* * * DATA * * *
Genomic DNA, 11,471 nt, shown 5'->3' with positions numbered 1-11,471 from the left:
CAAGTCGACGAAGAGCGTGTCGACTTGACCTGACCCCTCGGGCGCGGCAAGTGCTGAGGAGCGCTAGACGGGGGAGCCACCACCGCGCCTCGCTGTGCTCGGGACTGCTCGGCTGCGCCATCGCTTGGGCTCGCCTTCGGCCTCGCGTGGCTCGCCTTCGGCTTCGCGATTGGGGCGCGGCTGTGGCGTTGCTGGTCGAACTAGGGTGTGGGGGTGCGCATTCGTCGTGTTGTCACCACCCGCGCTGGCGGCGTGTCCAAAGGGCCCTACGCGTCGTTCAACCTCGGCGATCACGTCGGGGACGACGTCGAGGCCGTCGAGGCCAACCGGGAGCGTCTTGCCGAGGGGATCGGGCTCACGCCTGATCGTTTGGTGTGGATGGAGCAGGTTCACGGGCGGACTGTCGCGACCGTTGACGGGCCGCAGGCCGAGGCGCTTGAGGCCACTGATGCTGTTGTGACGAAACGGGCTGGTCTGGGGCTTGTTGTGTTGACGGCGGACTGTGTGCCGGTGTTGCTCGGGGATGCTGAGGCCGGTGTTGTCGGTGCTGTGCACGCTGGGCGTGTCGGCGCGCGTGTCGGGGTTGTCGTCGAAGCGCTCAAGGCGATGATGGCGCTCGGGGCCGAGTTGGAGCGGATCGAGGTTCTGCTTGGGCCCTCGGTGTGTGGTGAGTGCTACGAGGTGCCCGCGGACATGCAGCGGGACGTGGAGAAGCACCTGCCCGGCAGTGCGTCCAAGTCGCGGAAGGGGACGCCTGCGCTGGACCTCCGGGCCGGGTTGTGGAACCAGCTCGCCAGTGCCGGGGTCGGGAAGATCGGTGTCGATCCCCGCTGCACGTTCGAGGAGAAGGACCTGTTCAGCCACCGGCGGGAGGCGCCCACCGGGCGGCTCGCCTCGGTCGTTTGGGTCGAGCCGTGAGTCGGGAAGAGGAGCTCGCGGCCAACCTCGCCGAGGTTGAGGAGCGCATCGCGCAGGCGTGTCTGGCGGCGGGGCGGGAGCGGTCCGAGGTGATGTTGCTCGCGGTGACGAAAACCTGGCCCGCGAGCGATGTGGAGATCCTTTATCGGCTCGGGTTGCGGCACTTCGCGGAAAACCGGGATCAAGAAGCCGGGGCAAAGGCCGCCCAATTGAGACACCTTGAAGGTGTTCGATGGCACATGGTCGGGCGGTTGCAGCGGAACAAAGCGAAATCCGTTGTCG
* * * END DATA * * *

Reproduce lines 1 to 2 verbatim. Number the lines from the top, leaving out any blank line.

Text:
Genomic DNA, 11,471 nt, shown 5'->3' with positions numbered 1-11,471 from the left:
CAAGTCGACGAAGAGCGTGTCGACTTGACCTGACCCCTCGGGCGCGGCAAGTGCTGAGGAGCGCTAGACGGGGGAGCCACCACCGCGCCTCGCTGTGCTCGGGACTGCTCGGCTGCGCCATCGCTTGGGCTCGCCTTCGGCCTCGCGTGGCTCGCCTTCGGCTTCGCGATTGGGGCGCGGCTGTGGCGTTGCTGGTCGAACTAGGGTGTGGGGGTGCGCATTCGTCGTGTTGTCACCACCCGCGCTGGCGGCGTGTCCAAAGGGCCCTACGCGTCGTTCAACCTCGGCGATCACGTCGGGGACGACGTCGAGGCCGTCGAGGCCAACCGGGAGCGTCTTGCCGAGGGGATCGGGCTCACGCCTGATCGTTTGGTGTGGATGGAGCAGGTTCACGGGCGGACTGTCGCGACCGTTGACGGGCCGCAGGCCGAGGCGCTTGAGGCCACTGATGCTGTTGTGACGAAACGGGCTGGTCTGGGGCTTGTTGTGTTGACGGCGGACTGTGTGCCGGTGTTGCTCGGGGATGCTGAGGCCGGTGTTGTCGGTGCTGTGCACGCTGGGCGTGTCGGCGCGCGTGTCGGGGTTGTCGTCGAAGCGCTCAAGGCGATGATGGCGCTCGGGGCCGAGTTGGAGCGGATCGAGGTTCTGCTTGGGCCCTCGGTGTGTGGTGAGTGCTACGAGGTGCCCGCGGACATGCAGCGGGACGTGGAGAAGCACCTGCCCGGCAGTGCGTCCAAGTCGCGGAAGGGGACGCCTGCGCTGGACCTCCGGGCCGGGTTGTGGAACCAGCTCGCCAGTGCCGGGGTCGGGAAGATCGGTGTCGATCCCCGCTGCACGTTCGAGGAGAAGGACCTGTTCAGCCACCGGCGGGAGGCGCCCACCGGGCGGCTCGCCTCGGTCGTTTGGGTCGAGCCGTGAGTCGGGAAGAGGAGCTCGCGGCCAACCTCGCCGAGGTTGAGGAGCGCATCGCGCAGGCGTGTCTGGCGGCGGGGCGGGAGCGGTCCGAGGTGATGTTGCTCGCGGTGACGAAAACCTGGCCCGCGAGCGATGTGGAGATCCTTTATCGGCTCGGGTTGCGGCACTTCGCGGAAAACCGGGATCAAGAAGCCGGGGCAAAGGCCGCCCAATTGAGACACCTTGAAGGTGTTCGATGGCACATGGTCGGGCGGTTGCAGCGGAACAAAGCGAAATCCGTTGTCG